For XPAC, primer and PCR conditions were optimized for amplification of a 531-bp segment from base 164 to base 694 (5) which spans a region that extends from within exon I to exon V (21). Primers chosen for β-actin spanned a 731-hp segment of the coding region of the β-actin gene and extended from base 269 of exon II to base 1535 in exon IV (22).
Aliquots of 7.5 μl of the cDNA preparation from each sample were thus amplified by RT/PCR for 30 cycles for ERCC1 and for β-actin and for 50 cycles for XPAC. The GeneAmp FCR reagens kit with AmpliTaq DNA polymerase (Perkin-Elmer Cetus Instruments, Norwalk, Conn.) was used for each gene. Aliquots of amplified DNA were electrophoresed through a 1.5% agarose gel. Amplified DNA was visualized by ethidium bromide staining, photographed over an ultraviolet (I/V) transilluminator (Hoefer Scientific Instruments, San Francisco, Calif.), and transferred to Hybond N+ membrane (Amersham International, Buckinghamshire, UK) Oligonucleotides (26-mers) from the central region of each amplified sequence were end-labeled with 32 P!τ-ATP (Amersham International) using T4 polynucleotide kinase (Stratagene, La Jolla, Calif.) and were used as the respective probes. Oligonucleotides used as primers and probes for RT/PCT-based analysis of ERCC1 expression were synthesized on a DNA synthesizer (Biosearch, Inc., San Rafael, Calif.) and purified by polyacrylamide gel electrophoresis (23). Primers and probes for XPAC and β-actin PCRs were synthesized by Lofstrand Laboratories, Ltd. (Gaithersburg, Md.).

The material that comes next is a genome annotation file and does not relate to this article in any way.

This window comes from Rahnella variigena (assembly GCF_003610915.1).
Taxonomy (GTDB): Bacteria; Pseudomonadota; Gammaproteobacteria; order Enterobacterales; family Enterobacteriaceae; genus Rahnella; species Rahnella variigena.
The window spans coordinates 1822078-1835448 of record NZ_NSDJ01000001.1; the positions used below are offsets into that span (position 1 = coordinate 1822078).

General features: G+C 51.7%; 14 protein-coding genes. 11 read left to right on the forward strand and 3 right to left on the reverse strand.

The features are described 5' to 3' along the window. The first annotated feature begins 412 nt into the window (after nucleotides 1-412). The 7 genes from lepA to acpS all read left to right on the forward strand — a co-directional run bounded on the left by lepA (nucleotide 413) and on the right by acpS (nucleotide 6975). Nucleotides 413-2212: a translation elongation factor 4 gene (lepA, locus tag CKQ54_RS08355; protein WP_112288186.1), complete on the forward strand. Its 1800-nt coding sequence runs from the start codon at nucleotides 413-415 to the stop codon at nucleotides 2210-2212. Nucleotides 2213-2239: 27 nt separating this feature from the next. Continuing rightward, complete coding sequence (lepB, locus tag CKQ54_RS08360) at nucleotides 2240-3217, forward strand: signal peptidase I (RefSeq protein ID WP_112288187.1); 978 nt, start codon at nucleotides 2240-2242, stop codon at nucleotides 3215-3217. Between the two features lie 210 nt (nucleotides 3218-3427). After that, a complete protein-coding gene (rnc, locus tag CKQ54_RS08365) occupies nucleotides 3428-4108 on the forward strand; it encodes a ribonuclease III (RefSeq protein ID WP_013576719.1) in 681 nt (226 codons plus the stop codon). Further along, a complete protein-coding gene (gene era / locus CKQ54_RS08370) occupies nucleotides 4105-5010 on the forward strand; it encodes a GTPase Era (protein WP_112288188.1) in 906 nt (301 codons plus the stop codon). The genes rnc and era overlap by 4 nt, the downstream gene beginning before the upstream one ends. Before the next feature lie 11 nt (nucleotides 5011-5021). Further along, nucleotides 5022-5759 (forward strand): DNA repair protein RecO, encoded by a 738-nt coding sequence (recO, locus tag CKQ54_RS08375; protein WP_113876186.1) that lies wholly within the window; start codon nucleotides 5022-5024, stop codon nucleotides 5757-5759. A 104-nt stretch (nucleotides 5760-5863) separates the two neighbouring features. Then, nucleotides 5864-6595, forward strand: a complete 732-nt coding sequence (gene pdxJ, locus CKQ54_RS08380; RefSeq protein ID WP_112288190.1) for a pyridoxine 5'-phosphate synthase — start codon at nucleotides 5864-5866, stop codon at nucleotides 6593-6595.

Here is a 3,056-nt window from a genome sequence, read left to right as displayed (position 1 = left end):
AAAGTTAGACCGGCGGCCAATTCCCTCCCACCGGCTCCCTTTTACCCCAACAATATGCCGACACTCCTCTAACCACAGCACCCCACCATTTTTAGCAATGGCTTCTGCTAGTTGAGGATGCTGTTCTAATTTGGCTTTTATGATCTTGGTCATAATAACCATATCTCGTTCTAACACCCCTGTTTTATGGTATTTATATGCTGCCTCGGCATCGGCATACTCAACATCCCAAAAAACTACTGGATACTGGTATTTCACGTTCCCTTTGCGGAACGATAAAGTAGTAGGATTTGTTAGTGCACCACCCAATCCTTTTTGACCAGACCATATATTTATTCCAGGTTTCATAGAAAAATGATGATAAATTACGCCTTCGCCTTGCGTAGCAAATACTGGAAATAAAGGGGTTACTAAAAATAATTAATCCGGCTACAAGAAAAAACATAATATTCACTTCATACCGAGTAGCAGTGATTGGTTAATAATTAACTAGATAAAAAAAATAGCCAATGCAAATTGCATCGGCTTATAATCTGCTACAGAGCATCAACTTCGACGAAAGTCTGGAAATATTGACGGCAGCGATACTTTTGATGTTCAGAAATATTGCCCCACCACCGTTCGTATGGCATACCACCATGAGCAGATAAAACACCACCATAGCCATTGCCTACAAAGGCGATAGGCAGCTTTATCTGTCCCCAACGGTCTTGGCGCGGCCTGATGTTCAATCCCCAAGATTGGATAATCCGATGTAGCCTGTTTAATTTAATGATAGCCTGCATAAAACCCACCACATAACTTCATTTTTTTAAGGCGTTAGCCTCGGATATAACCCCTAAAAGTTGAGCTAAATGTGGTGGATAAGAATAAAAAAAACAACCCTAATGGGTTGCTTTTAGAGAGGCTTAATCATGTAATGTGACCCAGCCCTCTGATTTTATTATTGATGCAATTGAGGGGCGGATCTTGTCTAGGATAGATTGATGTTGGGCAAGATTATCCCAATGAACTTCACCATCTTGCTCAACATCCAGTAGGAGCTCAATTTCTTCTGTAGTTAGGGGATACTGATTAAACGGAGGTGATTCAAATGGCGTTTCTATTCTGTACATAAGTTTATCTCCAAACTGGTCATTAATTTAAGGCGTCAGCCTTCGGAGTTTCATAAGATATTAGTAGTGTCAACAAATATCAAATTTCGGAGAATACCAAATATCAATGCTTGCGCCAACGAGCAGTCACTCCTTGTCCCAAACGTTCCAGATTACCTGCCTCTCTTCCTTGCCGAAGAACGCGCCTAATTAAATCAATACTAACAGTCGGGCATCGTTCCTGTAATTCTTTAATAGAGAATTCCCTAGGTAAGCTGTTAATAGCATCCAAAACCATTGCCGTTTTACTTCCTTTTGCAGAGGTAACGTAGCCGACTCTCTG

Numerical values for the expression of the ERCC1 and XPAC genes in tumor tissue specimens were obtained as follows. For each sample, the densitometric readout of the autoradiographic signal generated by the RT/PCRs-amplified DNA when hybridized to 32P-labeled ERCC1 or XPAC probe was divided by the densitometric reading for β-actin. For purposes of comparison, the sample with the highest ERCC1/actin value was assigned the value of 1, and all other samples were expressed relative to that value. For XPAC expression, the sample with the highest XPAC/actin value was assigned the value of 1, and the other samples were expressed relative to this value.
Aliquots of 3 μl of the cDNA preparation from samples expressing detectable levels of ERCC1 RT/PCR product were analyzed for alternative splicing of ERCC1. Primers flanking exon VIII, which is 72 bases long, were used to detect the presence and relative proportions of full length and alternatively spliced ERCC1 cDNA sequence extending from base 692 to base 959 (19). RT/PCR was conducted for 30 cycles. Southern blots of amplified segments were hybridized with a probe 26 bases long extending from base 764 to 789, 5' of exon VIII. The ratio of autoradiographic signals thus generated to the autoradiographic signal obtained for β-actin for each sample was used to determine the levels of the full length ERCC1 mRNA (with the 72-base-long exon VIII) and an alternatively spliced species of ERCC1 mRNA (without exon VIII). When assessing alternative splicing of ERCC1 mRNA, the human T lymphocyte cell line, H9 (24), was used as an internal control.